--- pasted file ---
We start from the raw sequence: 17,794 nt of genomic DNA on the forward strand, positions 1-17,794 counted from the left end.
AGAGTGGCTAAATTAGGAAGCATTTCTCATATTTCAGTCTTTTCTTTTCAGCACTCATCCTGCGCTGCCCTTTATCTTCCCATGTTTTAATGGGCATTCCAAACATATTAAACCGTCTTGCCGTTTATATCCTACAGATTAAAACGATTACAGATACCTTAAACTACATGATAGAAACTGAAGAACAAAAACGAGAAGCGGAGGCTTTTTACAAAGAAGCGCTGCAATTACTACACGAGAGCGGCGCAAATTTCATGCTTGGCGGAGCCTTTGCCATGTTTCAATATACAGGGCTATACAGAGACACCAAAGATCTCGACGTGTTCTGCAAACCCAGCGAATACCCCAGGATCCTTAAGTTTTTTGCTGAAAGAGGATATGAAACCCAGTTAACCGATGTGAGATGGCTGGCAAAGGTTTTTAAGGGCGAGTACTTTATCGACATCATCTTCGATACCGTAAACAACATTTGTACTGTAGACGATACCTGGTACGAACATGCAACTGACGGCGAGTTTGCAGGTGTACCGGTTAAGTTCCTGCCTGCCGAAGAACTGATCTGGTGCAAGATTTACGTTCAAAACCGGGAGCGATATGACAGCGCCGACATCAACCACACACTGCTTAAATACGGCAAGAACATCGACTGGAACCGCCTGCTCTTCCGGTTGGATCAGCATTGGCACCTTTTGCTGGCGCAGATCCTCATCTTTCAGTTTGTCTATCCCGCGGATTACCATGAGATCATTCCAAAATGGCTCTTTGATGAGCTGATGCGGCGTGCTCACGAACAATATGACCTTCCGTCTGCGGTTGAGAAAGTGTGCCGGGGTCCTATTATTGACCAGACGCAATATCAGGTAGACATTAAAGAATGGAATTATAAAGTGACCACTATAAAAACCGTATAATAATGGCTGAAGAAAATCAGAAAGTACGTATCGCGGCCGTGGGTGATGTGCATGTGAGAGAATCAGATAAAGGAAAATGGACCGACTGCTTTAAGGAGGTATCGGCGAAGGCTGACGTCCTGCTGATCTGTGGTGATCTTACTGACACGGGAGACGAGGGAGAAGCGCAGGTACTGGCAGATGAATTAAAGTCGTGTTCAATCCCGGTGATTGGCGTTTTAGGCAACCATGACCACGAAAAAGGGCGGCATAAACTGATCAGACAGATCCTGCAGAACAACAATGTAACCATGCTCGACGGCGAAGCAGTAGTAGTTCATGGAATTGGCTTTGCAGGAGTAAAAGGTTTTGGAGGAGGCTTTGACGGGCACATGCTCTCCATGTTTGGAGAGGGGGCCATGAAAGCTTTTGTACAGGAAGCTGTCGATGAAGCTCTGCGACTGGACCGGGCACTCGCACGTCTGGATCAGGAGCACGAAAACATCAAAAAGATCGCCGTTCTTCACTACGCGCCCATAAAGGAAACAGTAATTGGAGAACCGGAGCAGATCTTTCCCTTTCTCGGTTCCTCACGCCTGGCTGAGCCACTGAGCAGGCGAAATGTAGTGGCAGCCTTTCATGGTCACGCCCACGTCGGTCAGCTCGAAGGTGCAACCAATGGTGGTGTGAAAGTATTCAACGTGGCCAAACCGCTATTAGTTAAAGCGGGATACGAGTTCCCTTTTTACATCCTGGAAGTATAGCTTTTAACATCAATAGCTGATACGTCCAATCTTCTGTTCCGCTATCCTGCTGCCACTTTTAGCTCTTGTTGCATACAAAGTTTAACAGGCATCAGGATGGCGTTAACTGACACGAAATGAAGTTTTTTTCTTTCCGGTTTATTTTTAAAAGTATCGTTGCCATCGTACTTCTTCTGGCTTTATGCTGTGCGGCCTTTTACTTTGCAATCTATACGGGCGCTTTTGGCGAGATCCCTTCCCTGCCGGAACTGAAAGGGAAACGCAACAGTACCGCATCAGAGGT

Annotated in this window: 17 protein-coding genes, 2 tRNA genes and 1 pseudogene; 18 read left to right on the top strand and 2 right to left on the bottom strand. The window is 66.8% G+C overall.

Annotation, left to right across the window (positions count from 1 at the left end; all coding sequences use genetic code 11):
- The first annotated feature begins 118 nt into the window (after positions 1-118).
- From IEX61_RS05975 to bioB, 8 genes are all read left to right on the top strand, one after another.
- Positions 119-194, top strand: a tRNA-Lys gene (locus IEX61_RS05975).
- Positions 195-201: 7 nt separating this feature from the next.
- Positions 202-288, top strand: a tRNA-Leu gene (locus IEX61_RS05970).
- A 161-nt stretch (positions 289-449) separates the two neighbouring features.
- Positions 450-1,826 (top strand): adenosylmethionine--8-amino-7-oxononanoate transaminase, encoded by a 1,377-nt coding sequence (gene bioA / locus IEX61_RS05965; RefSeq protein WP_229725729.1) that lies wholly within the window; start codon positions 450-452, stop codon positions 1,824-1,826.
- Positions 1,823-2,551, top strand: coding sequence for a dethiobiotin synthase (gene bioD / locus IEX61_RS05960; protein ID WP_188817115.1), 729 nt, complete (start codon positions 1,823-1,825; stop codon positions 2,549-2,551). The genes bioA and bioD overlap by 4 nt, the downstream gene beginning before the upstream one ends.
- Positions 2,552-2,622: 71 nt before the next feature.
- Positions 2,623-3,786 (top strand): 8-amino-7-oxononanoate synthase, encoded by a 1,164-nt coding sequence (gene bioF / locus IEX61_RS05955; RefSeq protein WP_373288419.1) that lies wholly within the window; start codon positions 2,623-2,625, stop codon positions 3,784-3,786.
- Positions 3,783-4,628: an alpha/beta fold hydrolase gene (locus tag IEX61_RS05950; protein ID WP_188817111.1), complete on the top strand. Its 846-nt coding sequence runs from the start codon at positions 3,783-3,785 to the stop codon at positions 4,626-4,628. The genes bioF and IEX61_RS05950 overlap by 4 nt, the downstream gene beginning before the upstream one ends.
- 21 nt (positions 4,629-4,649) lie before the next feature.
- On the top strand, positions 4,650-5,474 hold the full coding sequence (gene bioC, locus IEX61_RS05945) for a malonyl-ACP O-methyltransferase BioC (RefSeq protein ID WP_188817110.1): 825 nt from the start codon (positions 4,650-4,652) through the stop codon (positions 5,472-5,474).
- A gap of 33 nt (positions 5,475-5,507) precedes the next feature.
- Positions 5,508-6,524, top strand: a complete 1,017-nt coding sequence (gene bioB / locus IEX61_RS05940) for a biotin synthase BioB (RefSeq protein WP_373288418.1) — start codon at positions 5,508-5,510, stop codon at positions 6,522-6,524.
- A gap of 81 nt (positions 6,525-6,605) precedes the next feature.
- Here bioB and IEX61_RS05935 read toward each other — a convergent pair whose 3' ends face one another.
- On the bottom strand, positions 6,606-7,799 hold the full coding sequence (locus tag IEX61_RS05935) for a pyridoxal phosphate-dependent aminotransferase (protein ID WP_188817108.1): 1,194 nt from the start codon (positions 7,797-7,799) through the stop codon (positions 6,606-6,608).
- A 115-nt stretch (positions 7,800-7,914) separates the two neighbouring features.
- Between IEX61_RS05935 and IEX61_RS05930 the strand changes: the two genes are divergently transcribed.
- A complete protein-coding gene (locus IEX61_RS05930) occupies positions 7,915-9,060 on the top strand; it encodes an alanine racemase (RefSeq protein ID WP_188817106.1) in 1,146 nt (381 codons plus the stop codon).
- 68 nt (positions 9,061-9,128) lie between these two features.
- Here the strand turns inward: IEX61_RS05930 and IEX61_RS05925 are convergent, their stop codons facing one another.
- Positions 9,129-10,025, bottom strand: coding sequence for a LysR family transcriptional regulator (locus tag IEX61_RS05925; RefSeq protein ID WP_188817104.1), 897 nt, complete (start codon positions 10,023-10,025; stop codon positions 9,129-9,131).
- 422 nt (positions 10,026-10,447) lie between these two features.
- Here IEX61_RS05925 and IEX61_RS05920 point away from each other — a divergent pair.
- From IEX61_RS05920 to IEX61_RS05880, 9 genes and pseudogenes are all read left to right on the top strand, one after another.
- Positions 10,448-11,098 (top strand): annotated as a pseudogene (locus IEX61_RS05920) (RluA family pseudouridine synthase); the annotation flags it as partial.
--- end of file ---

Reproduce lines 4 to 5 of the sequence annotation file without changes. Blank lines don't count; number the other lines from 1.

Annotation, left to right across the window (positions count from 1 at the left end; all coding sequences use genetic code 11):
- The first annotated feature begins 118 nt into the window (after positions 1-118).